In both Framed (1947) and Human Desire (1954) he’s a loner who makes the sucker move of falling for a blonde bombshell with a hidden agenda. The latter reunited him with director Fritz Lang and costar Gloria Grahame of the prior year’s memorable Big Heat. Her partner in crime is Broderick Crawford, who takes a more friendly attitude toward Ford in potent Big House suspenser Convicted (1950). They play, respectively, a humane new warden who realizes one hard-luck involuntary manslaughter inmate has been railroaded.

A lesser-remembered actor worth rediscovering is strapping Brooklynite Vince Edwards, who got his break in Kubrick’s 1956 The Killing and would find greatest fame in the 60s as TV’s Dr. Ben Casey. In between, he was strikingly used in two back-to-back, low-budget gems here, both directed by Irving Lerner. City of Fear (1959) has him as a psychopathic escaped con with a stolen cannister he thinks is pure heroin—but in fact it’s a radioactive compound that could depopulate all Los Angeles, and which is slowly killing him. It’s excellent, but the real find is Murder by Contract (1958), in which Edwards’ hunky young hitman exasperates two colleagues with his unflappable cool as they plot the assassination of a Federal witness. Lean, droll and surprising, it’s terrific.

Some of the series’ other buried treasures likewise entwine unpredictable storytelling with imaginative use of real locations. Jacques Tourneur’s 1957 Nightfall belies its title by traversing from upscale L.A.’s bright lights to the snowblind hills of rural Wyoming. Truck-built, frog-voiced Aldo Ray and an Anne Bancroft at the end of her ingenue days are pursued along that trail by unfriendly parties including future Family Affair superdad Brian Keith as a ruthless criminal. 1954’s Drive a Crooked Road is a Malibu sun’n’surf-soaked tale of betrayal with a poignantly restrained Mickey Rooney as a shy, facially scarred "master mechanic" and racecar driver lured into crime for love.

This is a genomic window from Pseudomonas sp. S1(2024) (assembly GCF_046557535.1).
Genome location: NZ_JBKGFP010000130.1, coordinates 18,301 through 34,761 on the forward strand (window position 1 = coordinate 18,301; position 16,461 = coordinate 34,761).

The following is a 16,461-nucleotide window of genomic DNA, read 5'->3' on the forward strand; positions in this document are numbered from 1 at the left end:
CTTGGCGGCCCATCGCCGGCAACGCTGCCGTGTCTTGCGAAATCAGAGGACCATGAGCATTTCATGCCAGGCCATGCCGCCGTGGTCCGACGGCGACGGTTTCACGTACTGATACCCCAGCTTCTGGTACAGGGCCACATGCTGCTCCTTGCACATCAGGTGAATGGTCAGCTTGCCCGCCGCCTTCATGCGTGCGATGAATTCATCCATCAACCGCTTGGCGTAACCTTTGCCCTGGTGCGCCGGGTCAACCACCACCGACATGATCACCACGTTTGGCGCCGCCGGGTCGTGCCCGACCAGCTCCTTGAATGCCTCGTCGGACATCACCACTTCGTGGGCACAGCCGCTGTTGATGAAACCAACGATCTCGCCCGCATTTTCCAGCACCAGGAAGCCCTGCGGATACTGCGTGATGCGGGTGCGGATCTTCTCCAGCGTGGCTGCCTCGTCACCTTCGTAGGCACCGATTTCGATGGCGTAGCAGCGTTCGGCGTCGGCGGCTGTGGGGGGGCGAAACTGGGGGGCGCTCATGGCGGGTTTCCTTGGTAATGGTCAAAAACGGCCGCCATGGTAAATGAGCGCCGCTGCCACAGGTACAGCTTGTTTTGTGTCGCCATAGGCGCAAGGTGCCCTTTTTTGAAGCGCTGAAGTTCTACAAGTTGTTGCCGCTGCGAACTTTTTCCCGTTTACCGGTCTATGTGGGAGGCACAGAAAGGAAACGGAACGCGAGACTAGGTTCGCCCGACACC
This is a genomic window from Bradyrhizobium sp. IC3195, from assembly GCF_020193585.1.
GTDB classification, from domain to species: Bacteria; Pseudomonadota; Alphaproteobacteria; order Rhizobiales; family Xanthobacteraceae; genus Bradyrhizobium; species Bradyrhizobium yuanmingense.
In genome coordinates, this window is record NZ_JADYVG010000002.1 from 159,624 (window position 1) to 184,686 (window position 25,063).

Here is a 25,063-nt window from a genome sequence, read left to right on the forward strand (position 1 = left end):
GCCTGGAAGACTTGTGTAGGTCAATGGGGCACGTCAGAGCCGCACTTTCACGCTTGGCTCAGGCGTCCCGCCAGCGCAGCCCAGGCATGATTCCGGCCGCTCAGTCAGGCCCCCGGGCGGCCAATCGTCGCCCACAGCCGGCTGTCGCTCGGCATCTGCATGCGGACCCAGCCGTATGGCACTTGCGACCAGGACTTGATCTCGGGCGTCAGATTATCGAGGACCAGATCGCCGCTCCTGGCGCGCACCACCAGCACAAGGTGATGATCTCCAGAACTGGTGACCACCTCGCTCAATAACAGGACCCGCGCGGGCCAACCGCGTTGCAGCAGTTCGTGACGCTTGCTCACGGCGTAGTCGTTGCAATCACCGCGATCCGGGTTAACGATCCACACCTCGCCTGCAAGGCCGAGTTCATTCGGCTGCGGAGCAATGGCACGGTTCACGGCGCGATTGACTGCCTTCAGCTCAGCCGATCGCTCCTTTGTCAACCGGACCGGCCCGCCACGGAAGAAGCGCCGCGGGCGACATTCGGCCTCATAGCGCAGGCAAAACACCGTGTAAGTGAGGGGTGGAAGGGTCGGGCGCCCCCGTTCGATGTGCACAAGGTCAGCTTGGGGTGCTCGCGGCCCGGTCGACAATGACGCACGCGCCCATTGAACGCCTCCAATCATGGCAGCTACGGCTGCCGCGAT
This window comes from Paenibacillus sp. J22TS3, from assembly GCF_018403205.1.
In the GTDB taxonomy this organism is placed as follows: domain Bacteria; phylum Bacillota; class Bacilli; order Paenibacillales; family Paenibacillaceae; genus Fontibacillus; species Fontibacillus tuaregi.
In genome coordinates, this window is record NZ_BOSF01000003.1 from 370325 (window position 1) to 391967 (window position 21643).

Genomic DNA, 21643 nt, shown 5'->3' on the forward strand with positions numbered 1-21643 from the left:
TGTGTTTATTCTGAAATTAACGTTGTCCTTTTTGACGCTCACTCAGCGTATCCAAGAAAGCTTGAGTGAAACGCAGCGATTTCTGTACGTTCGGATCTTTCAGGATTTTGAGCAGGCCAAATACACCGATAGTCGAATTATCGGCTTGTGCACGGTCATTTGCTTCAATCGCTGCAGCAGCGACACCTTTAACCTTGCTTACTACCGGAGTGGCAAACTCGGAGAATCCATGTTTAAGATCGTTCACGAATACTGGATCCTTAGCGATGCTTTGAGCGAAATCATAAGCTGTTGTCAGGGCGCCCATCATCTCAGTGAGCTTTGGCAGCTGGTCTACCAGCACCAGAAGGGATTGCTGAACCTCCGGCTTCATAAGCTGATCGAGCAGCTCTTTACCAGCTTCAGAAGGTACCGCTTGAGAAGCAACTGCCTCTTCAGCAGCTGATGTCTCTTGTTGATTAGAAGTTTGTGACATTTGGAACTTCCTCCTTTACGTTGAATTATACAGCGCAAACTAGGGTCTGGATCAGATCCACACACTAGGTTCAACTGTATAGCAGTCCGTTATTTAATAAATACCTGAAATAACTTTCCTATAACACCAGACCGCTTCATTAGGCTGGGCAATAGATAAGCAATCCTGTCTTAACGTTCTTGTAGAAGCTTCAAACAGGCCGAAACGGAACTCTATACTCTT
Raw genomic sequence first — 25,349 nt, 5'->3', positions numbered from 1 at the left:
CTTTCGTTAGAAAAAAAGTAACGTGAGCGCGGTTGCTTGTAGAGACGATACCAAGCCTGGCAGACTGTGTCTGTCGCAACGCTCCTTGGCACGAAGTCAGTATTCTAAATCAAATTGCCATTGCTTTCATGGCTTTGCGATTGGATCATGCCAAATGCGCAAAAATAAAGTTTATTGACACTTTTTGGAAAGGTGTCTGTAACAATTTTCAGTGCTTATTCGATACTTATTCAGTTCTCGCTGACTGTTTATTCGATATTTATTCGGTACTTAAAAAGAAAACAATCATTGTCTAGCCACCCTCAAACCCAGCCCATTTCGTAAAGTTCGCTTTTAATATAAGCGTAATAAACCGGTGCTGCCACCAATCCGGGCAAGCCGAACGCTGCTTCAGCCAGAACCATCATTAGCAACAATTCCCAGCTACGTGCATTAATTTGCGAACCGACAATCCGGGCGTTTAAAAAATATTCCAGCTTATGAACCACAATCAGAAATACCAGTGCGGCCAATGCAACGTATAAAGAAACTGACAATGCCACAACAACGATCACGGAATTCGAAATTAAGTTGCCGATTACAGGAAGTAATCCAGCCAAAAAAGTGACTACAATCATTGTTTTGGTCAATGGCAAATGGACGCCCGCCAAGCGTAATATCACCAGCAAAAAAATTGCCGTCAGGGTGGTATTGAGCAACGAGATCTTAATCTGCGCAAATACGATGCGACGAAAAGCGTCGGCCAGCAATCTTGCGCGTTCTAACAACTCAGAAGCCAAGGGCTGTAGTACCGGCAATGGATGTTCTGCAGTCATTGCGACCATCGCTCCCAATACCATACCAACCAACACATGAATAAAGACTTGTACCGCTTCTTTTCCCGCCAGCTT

Don Siegel’s The Lineup (1958) from the next year makes fascinating use of San Francisco sights both familiar and vanished, including Sutro Baths during its brief period as an ice rink—in its laconic yet harrowing pursuit by cops and creeps (the latter memorably including Eli Wallach) of a smuggled heroin cache. It’s a great S.F. thriller, arguably as good as Siegel’s later Dirty Harry.

Some other titles in the Best of Columbia Noir aren’t great by any means, but have undeniable novelty appeal. Who can resist the prospect of 1958’s Screaming Mimi, with La Dolce Vita’s fountain-frolicking Swedish siren Anita Ekberg—the kind of 1950s blonde whose voluptuousness now gets labelled "fat" whenever Jessica Simpson or Britney gain a few pounds—as an exotic dancer and "great dame with a Great Dane" terrorized by a killer called "The Ripper."

Even rarer is 1944’s Goth-noirishly styled mix of sermon and supernatural Soul of a Monster, in which a terminally ill man is miraculously saved at the cost of his soul. It’s too talky and spottily paced to be good or even good-bad, but it is the kind of oddball enterprise that rewards on a level of sheer curiosity.